parameters like brightness and contrast [VESA, 2004]. DDC also communicates Extended
Display Identification Data (EDID), which contains information like the display size and
colour characteristics, as well as the HDCP encryption [Extron Electronics, n.d.]. Hot Plug
Detect (HDP) is used to monitor powering up/down and plug/unplug events, reinitialising
the HDMI link if necessary.
The 19 pins in a HDMI Type-A [See page 4 for information on HDMI type] connector are
arranged as follows [HDMI, n.d.a]:

Pin Function
1-9 Three TMDS RGB data channels (+ values, - values, and ground
10-12 TMDS clock channel (+ values, - values, and ground)
13 CEC
14 Reserved for future use in HDMI 1.0, utilised in HDMI 1.4 for ethernet
15-16 DDS and EDID
17 Ground for CEC and DDC channels
18 Power Supply (+5V)
19 HDP

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HDMI cables that run longer than around 15 metres (or 50 feet) can result in faulty
performance, but this issue can be resolved by using a HDMI Extender that regenerates the
HDMI signal to prevent losses. The extender is a pair of devices that converts HDMI cables
to CAT5/CAT6 cables (see [Gordon, 2013] for more information on cable types) which allows for

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longer runs. The devices amplify the signal to ensure that the level received at the far end is
sufficient. This system can extend the source sometimes up to 300 metres (980 feet) from the
monitor [eBay, 2014].
The HDMI standard implemented in devices is evolving to make more efficient use of
all the connector pins. At the time of writing HDMI is currently on version 1.4. This
introduced HDMI Ethernet Channel (HEC) and Audio Return Channel (ARC), as well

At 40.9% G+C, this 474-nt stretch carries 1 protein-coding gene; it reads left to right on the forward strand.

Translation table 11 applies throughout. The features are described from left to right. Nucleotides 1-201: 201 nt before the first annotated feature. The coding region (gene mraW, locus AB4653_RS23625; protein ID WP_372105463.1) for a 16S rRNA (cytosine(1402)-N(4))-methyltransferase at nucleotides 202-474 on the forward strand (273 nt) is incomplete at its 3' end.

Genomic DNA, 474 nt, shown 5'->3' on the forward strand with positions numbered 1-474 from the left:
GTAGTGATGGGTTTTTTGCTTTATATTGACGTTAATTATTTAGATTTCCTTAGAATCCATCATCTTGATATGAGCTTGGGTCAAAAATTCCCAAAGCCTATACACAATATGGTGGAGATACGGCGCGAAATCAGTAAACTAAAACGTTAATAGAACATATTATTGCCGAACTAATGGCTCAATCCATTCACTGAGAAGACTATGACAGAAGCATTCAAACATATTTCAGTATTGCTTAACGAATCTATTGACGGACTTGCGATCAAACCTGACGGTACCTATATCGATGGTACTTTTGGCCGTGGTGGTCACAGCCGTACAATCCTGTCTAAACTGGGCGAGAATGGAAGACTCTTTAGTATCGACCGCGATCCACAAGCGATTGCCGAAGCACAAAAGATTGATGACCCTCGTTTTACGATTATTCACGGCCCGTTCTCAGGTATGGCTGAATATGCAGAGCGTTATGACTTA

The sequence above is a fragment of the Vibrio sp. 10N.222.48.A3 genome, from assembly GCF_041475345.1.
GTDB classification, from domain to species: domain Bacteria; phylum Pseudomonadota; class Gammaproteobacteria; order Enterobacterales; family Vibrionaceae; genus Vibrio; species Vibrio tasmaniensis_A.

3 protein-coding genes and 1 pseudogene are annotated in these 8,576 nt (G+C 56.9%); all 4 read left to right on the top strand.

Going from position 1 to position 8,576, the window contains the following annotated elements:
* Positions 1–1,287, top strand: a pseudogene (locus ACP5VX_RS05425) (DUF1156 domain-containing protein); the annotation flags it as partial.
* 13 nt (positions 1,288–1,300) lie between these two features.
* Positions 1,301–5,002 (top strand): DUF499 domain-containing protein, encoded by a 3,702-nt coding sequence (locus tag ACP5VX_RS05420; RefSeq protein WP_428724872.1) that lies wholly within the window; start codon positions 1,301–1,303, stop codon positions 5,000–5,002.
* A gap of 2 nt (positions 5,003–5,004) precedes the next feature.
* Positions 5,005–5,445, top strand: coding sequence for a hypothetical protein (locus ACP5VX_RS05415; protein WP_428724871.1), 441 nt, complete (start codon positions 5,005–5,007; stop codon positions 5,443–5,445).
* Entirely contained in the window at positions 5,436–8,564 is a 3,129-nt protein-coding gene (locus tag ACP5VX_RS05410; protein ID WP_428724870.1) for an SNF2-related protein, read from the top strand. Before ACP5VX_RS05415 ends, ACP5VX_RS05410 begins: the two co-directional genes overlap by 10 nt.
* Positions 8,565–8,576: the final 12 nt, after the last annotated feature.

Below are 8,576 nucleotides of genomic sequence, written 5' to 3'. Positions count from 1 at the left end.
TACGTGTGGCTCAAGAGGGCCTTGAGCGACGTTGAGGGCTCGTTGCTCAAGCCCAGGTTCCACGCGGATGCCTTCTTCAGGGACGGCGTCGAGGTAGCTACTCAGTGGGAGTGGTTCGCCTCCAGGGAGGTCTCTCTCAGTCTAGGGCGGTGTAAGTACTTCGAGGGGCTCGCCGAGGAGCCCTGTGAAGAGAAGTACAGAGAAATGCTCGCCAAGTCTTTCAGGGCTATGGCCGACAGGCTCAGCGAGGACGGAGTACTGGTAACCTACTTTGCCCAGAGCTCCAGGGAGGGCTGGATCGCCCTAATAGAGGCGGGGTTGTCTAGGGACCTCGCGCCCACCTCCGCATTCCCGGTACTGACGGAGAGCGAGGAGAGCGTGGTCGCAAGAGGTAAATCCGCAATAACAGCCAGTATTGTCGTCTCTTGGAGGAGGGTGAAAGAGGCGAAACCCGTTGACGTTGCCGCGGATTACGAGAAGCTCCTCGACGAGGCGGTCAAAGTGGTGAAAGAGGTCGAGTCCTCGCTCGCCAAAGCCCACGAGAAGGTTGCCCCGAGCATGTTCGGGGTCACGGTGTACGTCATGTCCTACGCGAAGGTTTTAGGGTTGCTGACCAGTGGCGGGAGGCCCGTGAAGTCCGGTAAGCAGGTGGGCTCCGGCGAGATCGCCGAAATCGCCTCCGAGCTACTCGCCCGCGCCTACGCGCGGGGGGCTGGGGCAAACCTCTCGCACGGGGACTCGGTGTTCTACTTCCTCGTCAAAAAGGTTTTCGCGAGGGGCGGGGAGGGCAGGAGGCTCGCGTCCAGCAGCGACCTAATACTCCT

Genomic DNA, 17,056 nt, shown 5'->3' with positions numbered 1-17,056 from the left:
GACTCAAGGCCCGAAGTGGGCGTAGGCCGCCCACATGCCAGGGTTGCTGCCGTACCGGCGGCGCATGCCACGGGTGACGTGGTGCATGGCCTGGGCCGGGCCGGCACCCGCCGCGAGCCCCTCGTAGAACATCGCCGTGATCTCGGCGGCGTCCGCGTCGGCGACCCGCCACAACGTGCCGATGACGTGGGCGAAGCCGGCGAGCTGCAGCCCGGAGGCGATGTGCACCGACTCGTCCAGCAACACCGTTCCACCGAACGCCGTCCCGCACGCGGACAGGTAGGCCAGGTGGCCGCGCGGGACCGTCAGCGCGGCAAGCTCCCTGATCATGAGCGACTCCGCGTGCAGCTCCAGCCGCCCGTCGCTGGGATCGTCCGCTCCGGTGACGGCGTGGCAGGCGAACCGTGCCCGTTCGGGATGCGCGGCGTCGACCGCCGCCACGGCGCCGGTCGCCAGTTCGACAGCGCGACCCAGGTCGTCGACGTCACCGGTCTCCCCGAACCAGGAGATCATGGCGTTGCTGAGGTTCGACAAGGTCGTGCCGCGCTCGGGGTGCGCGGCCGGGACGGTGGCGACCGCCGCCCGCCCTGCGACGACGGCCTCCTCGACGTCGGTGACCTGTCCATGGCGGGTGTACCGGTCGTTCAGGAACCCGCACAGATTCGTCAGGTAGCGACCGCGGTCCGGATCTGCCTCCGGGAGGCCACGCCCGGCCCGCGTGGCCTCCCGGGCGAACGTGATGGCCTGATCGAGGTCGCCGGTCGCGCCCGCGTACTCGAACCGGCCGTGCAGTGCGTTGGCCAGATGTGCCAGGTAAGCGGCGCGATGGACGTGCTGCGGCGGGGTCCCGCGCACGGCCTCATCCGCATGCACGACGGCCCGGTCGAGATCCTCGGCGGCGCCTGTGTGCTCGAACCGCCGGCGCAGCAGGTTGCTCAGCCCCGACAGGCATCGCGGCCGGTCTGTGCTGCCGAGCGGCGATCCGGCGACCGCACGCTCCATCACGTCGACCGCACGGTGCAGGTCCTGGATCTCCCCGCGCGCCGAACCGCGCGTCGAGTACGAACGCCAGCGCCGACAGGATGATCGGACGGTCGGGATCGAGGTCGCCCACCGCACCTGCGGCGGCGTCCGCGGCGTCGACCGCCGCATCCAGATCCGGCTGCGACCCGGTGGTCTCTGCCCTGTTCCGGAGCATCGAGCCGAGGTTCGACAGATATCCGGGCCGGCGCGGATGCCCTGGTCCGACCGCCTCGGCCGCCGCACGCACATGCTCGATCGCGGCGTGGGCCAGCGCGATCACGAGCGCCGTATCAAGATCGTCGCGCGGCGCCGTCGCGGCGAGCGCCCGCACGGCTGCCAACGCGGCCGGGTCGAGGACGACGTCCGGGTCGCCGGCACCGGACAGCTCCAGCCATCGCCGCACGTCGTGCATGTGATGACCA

as a few other features.
There are currently 5 types of HDMI cables [HDMI, n.d.b]:
- Standard HDMI Cable (Capable of up to 1080i HD at 74.25MHz)
- Standard HDMI Cable with Ethernet (With HEC functionality)
- Standard Automotive HDMI Cable (This doesnt support HEC, but sends a
stronger signal than other cable types, and is tested to a higher performance standard)
- High Speed HDMI Cable (Capable of 1080p HD and beyond at 340MHz.
Includes 4K, 3D and deep colour)
- High Speed HDMI Cable with Ethernet (With HEC functionality)

These cables can be implemented in 5 types of HDMI connector plugs [HDMI,


2006] [HDMI, 2011]:
- Type-A: Has 19 pins and sufficient bandwidth for all Standard-Definition
Television (SDTV), Enhanced-Definition Television (EDTV) and High-Definition
Television (HDTV) modes. This is the type most commonly utilised by consumers for
home use.
- Type-B: Has 29 pins (6 twisted data pairs instead of 3) for use in very high-resolution
displays (which are not yet available to the public).
- Type-C: A mini-connector thats smaller than the Type-A plug intended for portable
devices. This also has 19 pins, but the + signals of the twisted pairs are swapped with their
corresponding ground pin. The other pins are also rearranged.
- Type-D: A micro-connector about the same size as a micro-USB connector. This has